Here at Pink Parcel HQ, having your period at work is a total breeze. The toilets are stocked with a free stash of tampons, pads and liners, there are wipes on hand to freshen up, painkillers for cramps are tossed freely over desks and open, frank body chat is plentiful. There’s nothing – from blood flow to vaginal discharge – that’s a taboo topic in the PP office.
But we’re not saying we’re unprofessional either, far from it, we’re period professionals after all. Also, the best bit about our periods-at-work-positivity is that it’s not just the women who are on board with it. Our boss is a guy. He gets it.
And we know we’re super-lucky too, not every employer is quite as accommodating about women’s biology at work. Yep, even in 2017. Last week’s news story of the model who claims she was sacked by Hyundai for getting her period at work, has opened up the conversation of periods in the workplace and how companies can offer more support and empathy to female employees on their period.
So we thought a few best practice pointers wouldn’t go amiss, and while we appreciate there may be a way to go before all businesses adopt a pro-periods approach – we reckon talking about it is a really good start.
Access to tampons and pads
Even with the best will in the world, they’ll be times when you’re at your work, your period takes you by surprise and you’ve got nada in your desk drawer. Ok, some workplace toilets do have dispensers, but how about just making tampons and pads free and accessible in all cubicles, just like loo roll is?
Bins to dispose sanitary products
This one isn’t really optional thank goodness. Workplace legislation means that companies (even those with only one employee) are required to provide bins to dispose of sanitary products and that they are emptied and cleaned, safely and hygienically. If it’s not there, demand it.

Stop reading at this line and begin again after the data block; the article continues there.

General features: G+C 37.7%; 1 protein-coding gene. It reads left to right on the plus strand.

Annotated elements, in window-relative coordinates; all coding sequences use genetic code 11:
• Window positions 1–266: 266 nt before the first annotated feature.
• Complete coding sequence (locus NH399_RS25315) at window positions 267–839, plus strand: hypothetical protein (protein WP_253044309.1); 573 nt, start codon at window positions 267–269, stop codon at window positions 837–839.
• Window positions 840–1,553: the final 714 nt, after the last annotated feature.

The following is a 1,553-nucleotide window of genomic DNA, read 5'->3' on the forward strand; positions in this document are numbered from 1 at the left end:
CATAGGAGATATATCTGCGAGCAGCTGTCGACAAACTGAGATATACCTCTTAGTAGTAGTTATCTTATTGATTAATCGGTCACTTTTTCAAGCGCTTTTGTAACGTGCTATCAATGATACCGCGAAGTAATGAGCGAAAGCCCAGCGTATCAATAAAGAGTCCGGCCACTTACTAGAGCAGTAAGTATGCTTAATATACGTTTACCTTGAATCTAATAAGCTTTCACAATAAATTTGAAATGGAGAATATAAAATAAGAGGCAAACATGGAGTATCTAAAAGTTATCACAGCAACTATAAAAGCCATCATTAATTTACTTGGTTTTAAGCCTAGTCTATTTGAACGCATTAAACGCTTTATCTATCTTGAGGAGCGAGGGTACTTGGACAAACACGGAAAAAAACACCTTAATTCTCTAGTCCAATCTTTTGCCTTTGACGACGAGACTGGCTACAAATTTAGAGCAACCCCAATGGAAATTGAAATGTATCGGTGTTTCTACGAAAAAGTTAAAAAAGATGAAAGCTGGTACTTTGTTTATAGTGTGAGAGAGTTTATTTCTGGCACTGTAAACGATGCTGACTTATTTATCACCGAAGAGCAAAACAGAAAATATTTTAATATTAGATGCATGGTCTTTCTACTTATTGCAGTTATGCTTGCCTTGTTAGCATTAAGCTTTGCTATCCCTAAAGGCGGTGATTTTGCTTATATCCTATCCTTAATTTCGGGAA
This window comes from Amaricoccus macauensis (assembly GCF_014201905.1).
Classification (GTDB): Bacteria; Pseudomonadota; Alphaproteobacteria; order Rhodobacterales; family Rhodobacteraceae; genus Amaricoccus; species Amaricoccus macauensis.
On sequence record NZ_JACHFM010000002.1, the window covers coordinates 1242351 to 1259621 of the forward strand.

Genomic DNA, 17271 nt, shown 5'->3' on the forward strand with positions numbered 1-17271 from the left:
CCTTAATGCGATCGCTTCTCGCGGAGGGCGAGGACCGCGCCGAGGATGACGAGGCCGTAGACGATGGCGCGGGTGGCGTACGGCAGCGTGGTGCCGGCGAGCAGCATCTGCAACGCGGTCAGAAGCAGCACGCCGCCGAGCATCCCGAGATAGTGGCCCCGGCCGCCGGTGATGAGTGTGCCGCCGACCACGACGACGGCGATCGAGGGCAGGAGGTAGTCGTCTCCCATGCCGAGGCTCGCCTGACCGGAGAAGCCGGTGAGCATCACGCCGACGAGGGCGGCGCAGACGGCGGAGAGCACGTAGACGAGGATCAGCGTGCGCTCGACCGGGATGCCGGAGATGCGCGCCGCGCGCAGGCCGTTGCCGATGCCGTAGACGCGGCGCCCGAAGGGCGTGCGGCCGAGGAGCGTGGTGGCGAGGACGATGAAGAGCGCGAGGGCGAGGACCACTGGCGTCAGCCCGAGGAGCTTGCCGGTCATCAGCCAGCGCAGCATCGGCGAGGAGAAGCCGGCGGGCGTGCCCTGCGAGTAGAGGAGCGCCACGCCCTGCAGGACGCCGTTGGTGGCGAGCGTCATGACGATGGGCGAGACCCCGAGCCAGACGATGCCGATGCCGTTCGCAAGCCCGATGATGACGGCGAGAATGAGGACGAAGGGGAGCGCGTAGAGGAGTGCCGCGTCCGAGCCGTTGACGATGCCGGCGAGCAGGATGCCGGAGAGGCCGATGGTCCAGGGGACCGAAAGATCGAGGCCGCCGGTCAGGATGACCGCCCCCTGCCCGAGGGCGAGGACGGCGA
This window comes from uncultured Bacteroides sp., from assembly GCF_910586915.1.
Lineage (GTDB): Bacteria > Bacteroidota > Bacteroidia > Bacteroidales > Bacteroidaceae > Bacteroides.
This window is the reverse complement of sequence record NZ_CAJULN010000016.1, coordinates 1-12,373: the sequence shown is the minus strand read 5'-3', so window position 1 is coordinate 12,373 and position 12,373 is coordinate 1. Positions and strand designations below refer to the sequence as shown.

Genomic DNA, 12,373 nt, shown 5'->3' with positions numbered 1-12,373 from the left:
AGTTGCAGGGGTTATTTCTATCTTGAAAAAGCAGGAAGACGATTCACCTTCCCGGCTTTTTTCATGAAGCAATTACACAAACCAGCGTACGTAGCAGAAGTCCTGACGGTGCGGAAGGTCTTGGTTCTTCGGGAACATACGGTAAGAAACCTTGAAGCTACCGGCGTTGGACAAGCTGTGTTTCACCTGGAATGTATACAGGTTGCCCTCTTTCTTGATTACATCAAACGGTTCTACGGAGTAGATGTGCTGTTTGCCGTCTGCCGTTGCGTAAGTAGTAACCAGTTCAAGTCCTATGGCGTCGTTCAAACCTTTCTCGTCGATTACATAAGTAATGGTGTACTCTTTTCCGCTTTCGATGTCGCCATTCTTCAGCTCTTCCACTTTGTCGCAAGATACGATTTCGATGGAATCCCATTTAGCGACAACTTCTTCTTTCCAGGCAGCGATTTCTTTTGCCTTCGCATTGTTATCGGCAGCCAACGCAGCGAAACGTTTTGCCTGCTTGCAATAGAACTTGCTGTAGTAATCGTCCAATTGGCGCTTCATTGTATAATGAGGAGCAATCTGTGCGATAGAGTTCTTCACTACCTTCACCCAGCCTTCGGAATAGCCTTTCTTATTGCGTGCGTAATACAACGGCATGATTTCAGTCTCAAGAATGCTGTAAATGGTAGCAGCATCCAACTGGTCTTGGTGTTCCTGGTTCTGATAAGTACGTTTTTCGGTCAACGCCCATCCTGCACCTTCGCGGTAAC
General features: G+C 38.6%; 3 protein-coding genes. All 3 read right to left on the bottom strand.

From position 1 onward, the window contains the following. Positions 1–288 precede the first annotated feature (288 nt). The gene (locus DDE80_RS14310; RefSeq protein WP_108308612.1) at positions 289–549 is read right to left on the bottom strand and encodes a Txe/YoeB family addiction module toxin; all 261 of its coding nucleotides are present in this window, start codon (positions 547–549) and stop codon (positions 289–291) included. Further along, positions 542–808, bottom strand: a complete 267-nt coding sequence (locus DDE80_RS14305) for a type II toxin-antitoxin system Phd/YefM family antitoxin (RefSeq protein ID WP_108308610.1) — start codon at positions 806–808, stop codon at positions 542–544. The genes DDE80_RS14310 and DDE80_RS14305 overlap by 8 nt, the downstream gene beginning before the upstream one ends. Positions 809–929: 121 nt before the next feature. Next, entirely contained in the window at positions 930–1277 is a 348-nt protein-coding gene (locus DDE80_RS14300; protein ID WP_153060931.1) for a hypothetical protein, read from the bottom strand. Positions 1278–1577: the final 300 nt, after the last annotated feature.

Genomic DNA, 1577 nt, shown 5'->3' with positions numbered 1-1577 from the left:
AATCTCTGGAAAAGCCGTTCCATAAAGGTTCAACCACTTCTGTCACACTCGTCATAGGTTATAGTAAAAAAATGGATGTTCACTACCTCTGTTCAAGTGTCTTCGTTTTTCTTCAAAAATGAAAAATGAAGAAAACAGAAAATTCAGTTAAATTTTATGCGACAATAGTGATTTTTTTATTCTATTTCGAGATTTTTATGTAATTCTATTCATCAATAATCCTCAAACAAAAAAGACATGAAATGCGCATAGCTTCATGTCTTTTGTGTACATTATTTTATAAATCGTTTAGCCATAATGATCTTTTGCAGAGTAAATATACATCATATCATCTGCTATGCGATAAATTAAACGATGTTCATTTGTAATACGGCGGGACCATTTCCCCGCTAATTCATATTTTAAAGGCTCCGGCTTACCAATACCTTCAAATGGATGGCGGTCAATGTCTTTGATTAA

The option to take breaks
Imagine the scenario, you’re on a really heavy period and you’re working in an environment where you’re far from a toilet, maybe on your feet and your break is hours away. Cue a potential disaster, right? Nobody should be in the position where they can’t take time-out to change their tampon – if this is happening, talk to your line manager pronto.
Paid period leave
A current hot topic, with the news earlier this year that Italy are debating in parliament a proposal to implement a country wide official period policy – meaning all companies in Italy would be required to offer up to three days of paid leave a month for employees with painful periods. Global sportswear giant Nike already have a menstrual leave code of conduct and Coexist, a community interest company in Bristol, believe that by allowing their female staff to work comfortably and flexibly around their cycle, productivity in the workplace is increased – not the opposite.
Flexible working options
Even if a company doesn’t want to officially introduce a period-policy, there are work-arounds and a flexible environment can make all the difference for women who suffer from painful/heavy periods that potentially impact on their performance at work. Offering a flexi-time structure or work-from-home option for all employees means some buffer time in the day when you just need to sort yourself out without a drama. This means that “sorry I’m late, I’ve got agonising period pain” conversation with your boss or colleagues, just isn’t required. Discuss with your HR department the flexible options available in your company and how you can benefit from them if you're struggling with work at certain times of your cycle.
How comfortable are you having your period at work? Let us know in the comments below…
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